Friday, February 18, 2005

Saying One Thing and Doing Another

Juan Zarate, US Assistant Treasury Secretary for Terrorist Financing and Financial Crime, gave a long testimony to the Senate Financial Services Committee yesterday. It's good to see that, in his words:
"Treasury is also working with the interagency community to identify and shut down illicit financiers who have penetrated the diamond and precious commodity industries in support of criminal activities. Under Executive Order 13348, the Department is pursuing economic sanctions against members of the former Charles Taylor regime and a number of its supporters who financed criminal and terrorist activity though engagement in the diamond and timber industries, including a key Taylor supporter - the Russian-based arms trafficker Viktor Bout.

Arguably the largest private arms dealer in the world today, Bout uses his fleet of Soviet-era cargo aircraft to supply guns and bullets by the ton, as well as advanced equipment such as attack helicopters to anyone willing to pay his price. In Liberia and elsewhere, Bout's organization has reportedly accepted payment in diamonds which can be easily and profitably unloaded in the Middle East or Europe.

All of these efforts - using a variety of tools available to us -- form part of a comprehensive strategy to deal with the vulnerabilities associated with the precious commodities market."
So why aren't I jumping for joy? For a start, in the paragraph above, Zarate mentions that William Fox, director of the Treasury's Financial Crime Enforcement Network, addressed the World Diamond Council in Dubai back in March, 2004. He said many good things about addressing the black market in diamonds. So how, then, were US representatives at the UN trying to get Viktor off the hook two months later? Surely the State Department didn't come up with that policy without consulting Zarzate's department, who would appear to be the responsible authority? Or did the Pentagon act behind the Treasury's back?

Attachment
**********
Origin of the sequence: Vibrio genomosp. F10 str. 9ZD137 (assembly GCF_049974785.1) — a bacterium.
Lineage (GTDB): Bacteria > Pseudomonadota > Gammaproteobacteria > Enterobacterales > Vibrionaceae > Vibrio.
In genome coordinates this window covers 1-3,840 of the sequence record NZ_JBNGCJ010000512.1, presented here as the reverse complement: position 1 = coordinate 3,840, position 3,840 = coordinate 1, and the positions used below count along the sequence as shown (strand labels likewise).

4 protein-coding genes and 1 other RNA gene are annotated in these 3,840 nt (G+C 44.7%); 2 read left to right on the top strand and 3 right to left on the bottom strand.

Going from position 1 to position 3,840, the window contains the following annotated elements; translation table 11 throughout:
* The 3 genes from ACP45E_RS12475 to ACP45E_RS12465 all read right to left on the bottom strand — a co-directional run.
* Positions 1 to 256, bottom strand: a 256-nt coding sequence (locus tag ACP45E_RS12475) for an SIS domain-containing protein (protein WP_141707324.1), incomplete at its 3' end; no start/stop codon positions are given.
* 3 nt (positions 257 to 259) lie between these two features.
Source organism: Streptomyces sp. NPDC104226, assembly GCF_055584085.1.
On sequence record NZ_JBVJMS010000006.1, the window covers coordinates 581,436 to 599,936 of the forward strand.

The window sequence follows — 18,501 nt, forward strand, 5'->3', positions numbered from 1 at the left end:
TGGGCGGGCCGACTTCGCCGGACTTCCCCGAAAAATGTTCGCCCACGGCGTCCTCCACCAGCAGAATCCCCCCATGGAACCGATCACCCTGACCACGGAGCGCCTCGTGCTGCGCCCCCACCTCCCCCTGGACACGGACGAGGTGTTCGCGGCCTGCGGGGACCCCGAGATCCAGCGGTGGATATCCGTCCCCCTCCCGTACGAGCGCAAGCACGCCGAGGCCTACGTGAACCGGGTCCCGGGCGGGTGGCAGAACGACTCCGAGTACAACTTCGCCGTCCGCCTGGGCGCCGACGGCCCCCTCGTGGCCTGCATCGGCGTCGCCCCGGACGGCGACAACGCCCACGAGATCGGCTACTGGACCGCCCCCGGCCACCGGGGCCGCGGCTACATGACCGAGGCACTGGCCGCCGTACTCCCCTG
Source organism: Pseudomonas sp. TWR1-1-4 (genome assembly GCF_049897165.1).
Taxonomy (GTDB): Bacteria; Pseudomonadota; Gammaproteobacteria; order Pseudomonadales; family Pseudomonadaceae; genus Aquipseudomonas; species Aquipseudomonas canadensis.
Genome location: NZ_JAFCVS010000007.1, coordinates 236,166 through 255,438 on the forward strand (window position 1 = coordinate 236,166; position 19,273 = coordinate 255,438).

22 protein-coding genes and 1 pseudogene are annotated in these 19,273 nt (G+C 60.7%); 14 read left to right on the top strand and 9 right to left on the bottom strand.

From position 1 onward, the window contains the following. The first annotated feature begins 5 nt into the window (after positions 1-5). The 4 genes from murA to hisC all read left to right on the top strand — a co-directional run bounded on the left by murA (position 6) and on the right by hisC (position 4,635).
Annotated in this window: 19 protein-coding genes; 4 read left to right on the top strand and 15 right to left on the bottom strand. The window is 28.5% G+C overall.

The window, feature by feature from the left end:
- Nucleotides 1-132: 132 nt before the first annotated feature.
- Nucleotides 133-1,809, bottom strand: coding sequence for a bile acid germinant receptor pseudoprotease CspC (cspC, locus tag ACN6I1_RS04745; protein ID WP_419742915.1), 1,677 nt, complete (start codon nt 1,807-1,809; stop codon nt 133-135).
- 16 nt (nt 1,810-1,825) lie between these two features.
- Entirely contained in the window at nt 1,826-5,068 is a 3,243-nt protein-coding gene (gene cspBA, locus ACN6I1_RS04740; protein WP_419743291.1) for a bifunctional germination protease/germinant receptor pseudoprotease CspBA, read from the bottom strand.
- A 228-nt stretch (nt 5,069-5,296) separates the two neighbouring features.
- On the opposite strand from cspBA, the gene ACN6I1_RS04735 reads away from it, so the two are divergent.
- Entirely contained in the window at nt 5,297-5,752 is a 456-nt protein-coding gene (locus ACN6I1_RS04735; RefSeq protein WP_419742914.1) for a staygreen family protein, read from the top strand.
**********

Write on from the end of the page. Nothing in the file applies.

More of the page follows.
And why, why, why are aircraft belonging to outfits as notorious as Transavia Export, one of the very first Bout firms, still operating into Iraqi airports under US security control? Our old friend, the Sharjah Airport website, tells us (scroll down) that a Transavia bird is due in from Baghdad at 1700GMT today. Two hours before that, there should be a Phoenix Aviation arrival from British-controlled Basra. That's not counting movements by suspect firms like Airline Transport, Click and Georgian National (which is NOT the national airline of Georgia) into Baghdad and also Balad Airbase. Transavia are also flying to Kabul. If the US government doesn't act on its declared policy, why should anyone else with more to lose?

The problem with EO 13348, anyway, is that the annex to it contains a list of persons but not of companies, with one exception, and hence isn't much cop as a blacklist. Document here (pdf).

Update!: The Baghdad departures list for Dubai airport shows us that our friends British Gulf are still going to Baghdad. Although the Biman Bangladesh logo is shown on the list, the ICAO code BGK begins the flight number - BGK is the code for BGIA. Also, the aircraft is detailed as being an Antonov 12. Biman does not operate An12s. Further, there's a "Click" Il-76 and an Irbis Yak-42, this one listed as Royal Brunei but using Irbis's ICAO code and aircraft. To cap the lot, there's also a Phoenix 737-200 service.

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